Last week the Association of National Advertisers issued a study alleging “non-transparent business practices" at media agencies, eliciting strong reactions from the industry. Here’s background and our point of view…
For decades, key opinion leaders in economics, finance, and policy have demonstrated the importance of trust for maintaining a stable economy. On the micro-level, trust is equally vital across all verticals, predicated by transparency in all business practices. So when an ANA member survey four years ago revealed that 28% of respondents claimed American media companies were providing rebates and other incentives for unfairly influencing spend, a flurry of association activity ensued, including white papers, more surveys, and ultimately the highly comprehensive and detailed bombshell report on transparency issued last week.
“An Independent Study of Media Transparency in the U.S. Advertising Industry” was released on June 7, and immediately elicited strong reactions from stakeholders on every side of the issue. Stewarded by the ANA Board of Directors’ Executive Committee and conducted by the independent firms K2 Intelligence and Ebiquity/FirmDecisions, the report was designed to clarify and identify non-transparent behavior, understand the role and level of engagement played by agencies, determine if media plans are being compromised, and evaluate marketers’ practices and policies impacting agency behavior.
Although Richard Plansky, executive managing director of K2 Intelligence insisted in the official press release that the study was “not an investigation or an audit,” and “at the ANA’s insistence, this has never been about pointing a finger at any individual or company,” defensive holding companies quickly lashed out. Publicis CEO Maurice Levy called the report “unfair” and an “unwarranted attack on the entire industry” that had the “potential to cause great financial and reputational damage.” Levy also considered it “shocking” that the ANA would issue such a study without naming specific agencies.
Omnicom also released a statement expressing its “disappointment” with the study, asserting support of establishing media industry standards, and imploring outside legal counsel to ask “the ANA, K2, and Ebiquity to provide specifics on any information their investigation has uncovered relating to Omnicom agencies.” The 4A’s issued its own statement similarly demanding substantiating detail, stressing that “a healthy and constructive debate about media buying can only happen with a bipartisan, engaged, industry-wide approach, and that is precisely the opposite of what the ANA has pursued.”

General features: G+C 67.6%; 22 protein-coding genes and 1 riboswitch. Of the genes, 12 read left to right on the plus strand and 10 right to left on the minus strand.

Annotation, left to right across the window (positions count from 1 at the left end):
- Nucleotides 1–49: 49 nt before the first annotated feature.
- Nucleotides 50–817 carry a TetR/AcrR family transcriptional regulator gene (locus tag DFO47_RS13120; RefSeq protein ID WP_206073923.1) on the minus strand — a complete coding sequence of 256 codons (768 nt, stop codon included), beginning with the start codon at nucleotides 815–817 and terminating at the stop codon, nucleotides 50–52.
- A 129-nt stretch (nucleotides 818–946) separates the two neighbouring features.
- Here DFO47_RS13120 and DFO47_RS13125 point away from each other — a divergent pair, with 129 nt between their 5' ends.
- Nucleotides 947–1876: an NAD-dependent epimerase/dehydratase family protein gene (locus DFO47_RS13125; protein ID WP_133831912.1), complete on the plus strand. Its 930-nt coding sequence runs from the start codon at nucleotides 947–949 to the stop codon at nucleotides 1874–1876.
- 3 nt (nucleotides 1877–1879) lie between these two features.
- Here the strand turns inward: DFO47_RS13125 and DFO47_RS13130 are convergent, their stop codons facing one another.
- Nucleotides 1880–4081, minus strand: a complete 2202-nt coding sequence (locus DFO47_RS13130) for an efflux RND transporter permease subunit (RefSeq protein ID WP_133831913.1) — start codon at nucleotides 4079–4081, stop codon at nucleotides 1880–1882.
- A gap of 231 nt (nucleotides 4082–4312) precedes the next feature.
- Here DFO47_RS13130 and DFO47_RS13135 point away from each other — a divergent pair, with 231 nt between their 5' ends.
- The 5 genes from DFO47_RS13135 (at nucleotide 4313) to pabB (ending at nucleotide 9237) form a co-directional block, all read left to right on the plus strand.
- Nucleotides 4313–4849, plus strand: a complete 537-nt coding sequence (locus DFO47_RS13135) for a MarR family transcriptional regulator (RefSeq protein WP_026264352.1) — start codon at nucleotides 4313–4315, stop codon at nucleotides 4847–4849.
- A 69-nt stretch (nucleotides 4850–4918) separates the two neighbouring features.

The association added: “Without an opportunity for agencies to assess and address the veracity of information provided to K2, sweeping allegations will continue to drive attention-grabbing headlines; this does nothing to foster a productive conversation or to move our industry forward and could cause substantial economic damage to all media agencies.” Stressing bias, they warned: “Faced with a report that views media buying from the perspective of only one of the three parties to such transactions, agencies are hard-pressed to defend themselves, which could cause substantial economic damage to all media agencies.”
Backlash and blame have already gone beyond verbiage, as one agency has ironically broken ties with the 4A’s “until they further identify who is in violation, and how they plan to take action.” Client comments have been understandably more sympathetic, and in some instances highly supportive of the study. Leadership from P&G and Unilever “appreciate the ANA’s diligence” and “take the ANA’s findings very seriously.” Despite such strong reactions from both sides of the ad buy, for the time being Wall Street doesn’t seemed to care. But they certainly will if the disruption continues, and revenue gets significantly impacted.
From our vantage point as healthcare marketers, the study is already shaking things up, with pressing questions raised and urgent calls made. Our clients are concerned and wondering: What exactly does the report allege? Was their methodology sound? What should buyers know and expect? How are agencies’ partners responding and taking action? Most importantly, as a media strategist and buyer, what is the Klick Health point of view? So let’s dive into the study, discuss its allegations, implications, and recommendations, and provide our clients and the industry at large with the assurances we all need to proceed.
“Non-transparent business practices” include:
- Took various forms, including cash, free inventory, or “service agreements” for non-media work provided by media companies directly to agencies
- Payment amounts were allegedly based on amount of spend
- Advertisers revealed they did not receive or were in any way aware of these various rebates.
- Rebates allegedly amounted to between 1.67 and 20% of aggregate media spending
- On media sold through principal, transactions ranged from 30 to 90%
- Agencies also allegedly pressured or incentivized media buyers to direct spend to this marked up media
- Was allegedly conducted regardless as to whether such purchases were in the clients’ best interests
- Special Rates